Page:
|The Coon Rapids Fire Department is now |
using a graduated response to calls.
Chief Piper cited the risks for the public and firefighters every time a fire truck goes on emergency response and the large number of fire alarms that are false. In Coon Rapids’ case, it had been more than two years since a fire alarm was actually reporting a fire.
When I asked Chief Piper about his decision, he quickly noted that many of the Anoka County fire departments had already adopted this policy and that they were just the latest to make this change. He directed me to Nyle Zikmund, the fire chief for the Spring Lake Park-Blaine-Mounds View (SBM) Fire Department.
|Spring Lake-Blaine-Mounds View|
Fire Chief Nyle Zikmund
He said his research indicated that less than 0.5% of the automated fire alarms are real fires—and added that it takes alarm companies more than two minutes to process the alarm information and notify the correct dispatch center. In other words, if it was a real fire, they would be getting 911 calls well before the automated alarm could be processed.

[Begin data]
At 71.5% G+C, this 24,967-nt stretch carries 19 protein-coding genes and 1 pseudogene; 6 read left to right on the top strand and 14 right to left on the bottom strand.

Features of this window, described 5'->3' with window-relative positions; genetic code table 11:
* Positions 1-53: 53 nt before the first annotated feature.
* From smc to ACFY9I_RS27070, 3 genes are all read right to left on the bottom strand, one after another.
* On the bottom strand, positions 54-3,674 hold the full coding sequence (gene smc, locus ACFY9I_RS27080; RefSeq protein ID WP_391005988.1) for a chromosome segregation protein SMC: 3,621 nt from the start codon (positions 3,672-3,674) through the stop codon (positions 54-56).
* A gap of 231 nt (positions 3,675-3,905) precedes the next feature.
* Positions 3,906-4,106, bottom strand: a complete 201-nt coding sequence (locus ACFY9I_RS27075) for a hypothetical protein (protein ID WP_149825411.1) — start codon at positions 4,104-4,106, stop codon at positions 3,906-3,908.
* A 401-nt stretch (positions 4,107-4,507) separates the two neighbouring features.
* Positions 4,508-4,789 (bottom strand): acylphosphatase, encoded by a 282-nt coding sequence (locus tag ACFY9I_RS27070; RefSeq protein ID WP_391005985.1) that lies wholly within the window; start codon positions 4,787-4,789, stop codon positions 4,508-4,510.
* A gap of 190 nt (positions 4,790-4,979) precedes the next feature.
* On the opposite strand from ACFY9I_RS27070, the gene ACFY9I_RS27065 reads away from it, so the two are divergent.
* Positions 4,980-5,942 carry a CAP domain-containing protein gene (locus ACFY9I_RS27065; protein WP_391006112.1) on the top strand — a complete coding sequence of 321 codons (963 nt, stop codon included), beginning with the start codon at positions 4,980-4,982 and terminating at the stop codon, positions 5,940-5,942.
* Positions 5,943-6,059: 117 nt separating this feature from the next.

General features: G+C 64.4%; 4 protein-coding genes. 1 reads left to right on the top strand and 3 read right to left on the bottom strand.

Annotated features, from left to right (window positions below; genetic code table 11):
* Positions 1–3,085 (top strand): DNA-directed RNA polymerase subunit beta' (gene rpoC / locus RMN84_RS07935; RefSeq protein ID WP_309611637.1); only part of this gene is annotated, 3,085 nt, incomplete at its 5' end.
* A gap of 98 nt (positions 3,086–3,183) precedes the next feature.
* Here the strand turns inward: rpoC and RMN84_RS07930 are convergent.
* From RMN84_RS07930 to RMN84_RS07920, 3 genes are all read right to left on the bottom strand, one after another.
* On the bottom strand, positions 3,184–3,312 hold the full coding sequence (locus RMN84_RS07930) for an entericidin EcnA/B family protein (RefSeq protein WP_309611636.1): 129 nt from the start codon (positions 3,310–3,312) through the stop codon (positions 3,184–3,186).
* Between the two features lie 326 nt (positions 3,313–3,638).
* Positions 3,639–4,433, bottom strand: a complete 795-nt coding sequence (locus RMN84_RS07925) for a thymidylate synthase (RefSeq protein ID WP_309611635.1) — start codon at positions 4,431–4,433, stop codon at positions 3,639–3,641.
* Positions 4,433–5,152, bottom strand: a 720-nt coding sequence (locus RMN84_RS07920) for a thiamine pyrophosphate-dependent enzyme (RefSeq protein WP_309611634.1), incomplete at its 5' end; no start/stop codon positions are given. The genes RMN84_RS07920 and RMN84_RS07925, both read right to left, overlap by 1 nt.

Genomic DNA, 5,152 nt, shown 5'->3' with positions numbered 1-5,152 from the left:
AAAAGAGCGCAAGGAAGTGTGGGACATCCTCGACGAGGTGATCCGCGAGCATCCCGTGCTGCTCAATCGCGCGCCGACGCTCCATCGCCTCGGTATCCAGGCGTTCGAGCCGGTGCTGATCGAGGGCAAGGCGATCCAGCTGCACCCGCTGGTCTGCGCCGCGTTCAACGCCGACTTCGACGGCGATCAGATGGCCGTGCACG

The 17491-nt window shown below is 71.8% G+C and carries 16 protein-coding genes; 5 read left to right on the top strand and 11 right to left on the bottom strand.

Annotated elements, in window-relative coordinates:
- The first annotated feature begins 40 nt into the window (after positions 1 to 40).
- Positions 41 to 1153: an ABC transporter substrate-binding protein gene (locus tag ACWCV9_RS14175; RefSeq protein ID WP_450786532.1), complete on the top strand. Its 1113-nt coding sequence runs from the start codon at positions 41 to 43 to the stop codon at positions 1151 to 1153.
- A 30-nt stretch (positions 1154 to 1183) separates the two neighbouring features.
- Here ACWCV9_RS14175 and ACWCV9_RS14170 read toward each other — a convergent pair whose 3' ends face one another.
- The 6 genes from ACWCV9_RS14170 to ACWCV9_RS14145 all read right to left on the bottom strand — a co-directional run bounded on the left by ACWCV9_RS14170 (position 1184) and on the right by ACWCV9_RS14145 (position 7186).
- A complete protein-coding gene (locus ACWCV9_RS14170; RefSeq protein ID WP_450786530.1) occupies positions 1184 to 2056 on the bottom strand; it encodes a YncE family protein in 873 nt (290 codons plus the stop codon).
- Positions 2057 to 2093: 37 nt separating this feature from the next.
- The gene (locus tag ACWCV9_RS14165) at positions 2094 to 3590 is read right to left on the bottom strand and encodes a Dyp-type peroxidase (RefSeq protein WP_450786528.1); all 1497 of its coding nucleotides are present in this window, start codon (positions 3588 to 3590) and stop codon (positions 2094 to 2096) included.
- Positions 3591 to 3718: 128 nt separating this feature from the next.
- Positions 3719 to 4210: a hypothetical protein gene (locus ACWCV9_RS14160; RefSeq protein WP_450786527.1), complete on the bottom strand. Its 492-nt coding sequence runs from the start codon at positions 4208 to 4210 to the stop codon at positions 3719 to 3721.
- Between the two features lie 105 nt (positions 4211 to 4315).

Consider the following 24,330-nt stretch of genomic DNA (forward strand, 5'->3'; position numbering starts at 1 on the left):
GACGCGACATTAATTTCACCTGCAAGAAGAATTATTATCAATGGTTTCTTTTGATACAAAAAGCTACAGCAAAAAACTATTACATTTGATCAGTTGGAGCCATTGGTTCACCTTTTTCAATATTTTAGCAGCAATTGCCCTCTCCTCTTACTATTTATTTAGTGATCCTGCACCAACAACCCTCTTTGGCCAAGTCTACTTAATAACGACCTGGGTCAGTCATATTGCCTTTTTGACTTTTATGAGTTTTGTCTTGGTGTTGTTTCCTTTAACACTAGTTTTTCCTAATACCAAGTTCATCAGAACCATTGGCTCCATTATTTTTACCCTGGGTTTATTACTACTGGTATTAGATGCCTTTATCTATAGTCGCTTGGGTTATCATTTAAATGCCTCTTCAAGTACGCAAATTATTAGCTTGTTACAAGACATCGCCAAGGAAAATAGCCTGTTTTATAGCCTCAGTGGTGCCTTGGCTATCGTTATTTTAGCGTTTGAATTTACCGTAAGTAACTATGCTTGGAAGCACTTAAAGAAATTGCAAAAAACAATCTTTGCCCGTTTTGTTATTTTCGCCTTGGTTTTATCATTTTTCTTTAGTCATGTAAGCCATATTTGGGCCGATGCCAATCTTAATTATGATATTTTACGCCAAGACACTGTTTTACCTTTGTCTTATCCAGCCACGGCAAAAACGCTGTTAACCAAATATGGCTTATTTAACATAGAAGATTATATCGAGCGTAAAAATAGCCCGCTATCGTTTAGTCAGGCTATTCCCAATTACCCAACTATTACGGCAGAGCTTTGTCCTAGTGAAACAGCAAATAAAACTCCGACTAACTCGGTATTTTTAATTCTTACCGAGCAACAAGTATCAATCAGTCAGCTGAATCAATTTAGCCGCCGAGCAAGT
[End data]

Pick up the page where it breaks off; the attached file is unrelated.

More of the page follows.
Zikmund said his decision was about safety and about managing resources. It is a “different mindset” and a “cultural change” that involves critical thinking as part of the response. He also noted that police departments have used a routine response to many automated alarms for years for exactly the same reason. At SBM, they have 15 years of experience and data and have not had a problem.
I noted that SBM Fire Department puts an explanation of their graduated response on their website: “While every call for emergency service is answered, the level of response is dictated by the nature and degree of the emergency. This results in a response that ranges from a phone call when time permits to all equipment and staff responding and if necessary, a mutual aid request.”
Responder Safety = Public Safety
Up next…The old fire packets are gone—but the information has been updated, revised, and is now online.
In the meantime, stay safe and be careful.